Presented by A.R.T.
Music and Lyrics by Todd Almond
Directed by Kevin Newbury
Choreography by Sam Pinkleton
Musical Direction by David Bloom
Review by Gillian Daniels
(Cambridge, MA) Courtney Love stars as Athena, the idealized, former girlfriend of the titular Kansas City Choir Boy (Todd Almond). The show begins when he sees a news story on TV that she’s been found dead in a New York City park.This touches off either a series of memories or a fantasy in which the two spend the show singing love songs to each other.
Their courtship is hurried. They sit in cars. They marry. She leaves him to pursue a creative, non-specific career in the city and he finds her, wearing a “goddess” dress by Zac Posen that I will likely fantasize about until I die.
It’s a show that speaks in big emotions and general character sketches. Between D.M. Wood and Victoria “Vita” Tzykun’s set and lighting, it unfolds like a stripped down music video. The chorus are referred to as “sirens,” lending their vocals to impressionistic, grunge-y music as they casually hand Love and Almond props and costumes. Every character on the stage is an outline of a person, there to lend friction, chemistry, and a point through which the electronic-edged pop songs can focus.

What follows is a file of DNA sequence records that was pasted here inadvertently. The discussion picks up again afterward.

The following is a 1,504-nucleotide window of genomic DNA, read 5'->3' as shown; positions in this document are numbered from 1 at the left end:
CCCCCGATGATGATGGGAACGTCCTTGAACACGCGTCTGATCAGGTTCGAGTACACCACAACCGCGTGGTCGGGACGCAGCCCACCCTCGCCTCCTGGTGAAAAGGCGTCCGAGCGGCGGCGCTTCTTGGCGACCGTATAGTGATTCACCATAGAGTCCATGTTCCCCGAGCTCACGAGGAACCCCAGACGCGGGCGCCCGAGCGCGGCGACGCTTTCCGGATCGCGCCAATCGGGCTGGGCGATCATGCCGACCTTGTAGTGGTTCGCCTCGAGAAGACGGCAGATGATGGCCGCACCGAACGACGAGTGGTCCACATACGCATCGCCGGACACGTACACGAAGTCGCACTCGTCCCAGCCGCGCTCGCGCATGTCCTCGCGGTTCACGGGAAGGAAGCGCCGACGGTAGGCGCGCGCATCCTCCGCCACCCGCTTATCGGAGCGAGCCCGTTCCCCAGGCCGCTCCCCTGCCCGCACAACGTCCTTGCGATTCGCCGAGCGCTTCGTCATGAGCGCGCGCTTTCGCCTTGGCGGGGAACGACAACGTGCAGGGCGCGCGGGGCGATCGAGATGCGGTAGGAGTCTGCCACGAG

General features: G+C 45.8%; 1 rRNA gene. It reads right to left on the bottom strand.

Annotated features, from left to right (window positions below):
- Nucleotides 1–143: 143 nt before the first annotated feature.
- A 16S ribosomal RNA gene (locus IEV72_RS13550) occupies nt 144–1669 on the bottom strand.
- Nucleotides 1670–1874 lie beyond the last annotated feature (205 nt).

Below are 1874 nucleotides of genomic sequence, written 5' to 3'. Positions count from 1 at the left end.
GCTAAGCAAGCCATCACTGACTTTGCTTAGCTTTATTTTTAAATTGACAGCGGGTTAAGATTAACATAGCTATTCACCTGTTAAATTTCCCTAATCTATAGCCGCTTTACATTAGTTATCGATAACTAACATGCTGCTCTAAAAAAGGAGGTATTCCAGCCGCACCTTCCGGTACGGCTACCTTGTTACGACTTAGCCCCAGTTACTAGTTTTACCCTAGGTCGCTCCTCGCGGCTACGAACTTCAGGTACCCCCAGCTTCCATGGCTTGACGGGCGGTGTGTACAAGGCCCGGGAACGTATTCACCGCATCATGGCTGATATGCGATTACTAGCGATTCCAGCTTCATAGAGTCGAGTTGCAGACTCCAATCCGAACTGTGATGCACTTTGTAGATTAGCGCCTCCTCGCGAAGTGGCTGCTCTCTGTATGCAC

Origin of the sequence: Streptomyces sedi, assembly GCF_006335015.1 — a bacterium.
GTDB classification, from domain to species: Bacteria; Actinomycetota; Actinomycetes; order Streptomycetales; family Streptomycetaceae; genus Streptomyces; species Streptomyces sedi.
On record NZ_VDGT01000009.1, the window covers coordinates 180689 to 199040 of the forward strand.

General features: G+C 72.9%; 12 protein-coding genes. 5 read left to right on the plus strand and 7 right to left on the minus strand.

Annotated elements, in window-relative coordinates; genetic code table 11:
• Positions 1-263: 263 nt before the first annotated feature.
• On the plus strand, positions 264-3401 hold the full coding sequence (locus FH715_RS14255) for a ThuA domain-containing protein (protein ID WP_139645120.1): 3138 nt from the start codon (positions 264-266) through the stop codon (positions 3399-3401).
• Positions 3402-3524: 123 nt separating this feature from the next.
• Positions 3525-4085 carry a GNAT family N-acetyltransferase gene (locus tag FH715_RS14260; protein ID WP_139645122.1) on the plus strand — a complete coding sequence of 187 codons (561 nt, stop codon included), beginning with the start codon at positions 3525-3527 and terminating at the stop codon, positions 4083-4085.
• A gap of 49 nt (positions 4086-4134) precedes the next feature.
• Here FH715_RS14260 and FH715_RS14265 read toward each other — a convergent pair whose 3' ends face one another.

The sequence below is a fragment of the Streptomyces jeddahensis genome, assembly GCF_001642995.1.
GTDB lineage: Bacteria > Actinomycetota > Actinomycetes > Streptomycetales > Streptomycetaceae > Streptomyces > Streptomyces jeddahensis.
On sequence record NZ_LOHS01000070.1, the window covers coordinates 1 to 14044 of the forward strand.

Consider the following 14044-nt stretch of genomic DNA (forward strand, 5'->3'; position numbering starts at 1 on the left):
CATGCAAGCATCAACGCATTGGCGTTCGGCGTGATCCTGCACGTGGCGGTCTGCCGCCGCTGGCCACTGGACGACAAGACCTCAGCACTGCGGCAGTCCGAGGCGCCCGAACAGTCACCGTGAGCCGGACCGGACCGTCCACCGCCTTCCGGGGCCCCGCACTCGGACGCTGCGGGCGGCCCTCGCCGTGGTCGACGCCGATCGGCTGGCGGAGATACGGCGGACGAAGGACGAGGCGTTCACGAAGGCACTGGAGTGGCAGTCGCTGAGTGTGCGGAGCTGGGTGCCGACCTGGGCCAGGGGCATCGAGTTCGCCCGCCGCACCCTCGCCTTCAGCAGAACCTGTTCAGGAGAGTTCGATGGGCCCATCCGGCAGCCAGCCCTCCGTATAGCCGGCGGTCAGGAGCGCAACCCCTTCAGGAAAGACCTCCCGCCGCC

Love has presence. Of course she does. She fills the room when she enters, something lingering after she leaves. Even without her music career and reputation, I think she would still move and sing with the same sureness. Her voice is cigarette-rough, dark and raw, with more gravitas and personality than the girl Almond’s lyrics describe. No, if anything, she inhabits her Athena namesake more than the dead ingenue. What an expected delight to see her in this setting.
The music is more layered than its thin, disappointingly safe story. Not all the songs worked for me even if most did. According to the composer’s note, he got the idea when he was in a Kansas hotel room and learned that an actress he knew professionally had died. The plot of small-town-girl-meets-small-
Asking Kansas City Choir Boy to be less abstract and more specific, detailed, and personal, however, may be like asking a painting of a desert to be a painting of the sea. Certainly, leaving the theater wanting more isn’t the worst reaction in the world. I’m not sure I’m a fan of this sort of musical revue, though, where the actors and audience are in such an intimate setting but the story is too distant to bother.
Added by The Queen: This is yet another A.R.T. production comprised of actors from outside Boston. For a company that claims to serve its community, the A.R.T. is remiss in serving the creative community of the Boston/Cambridge area.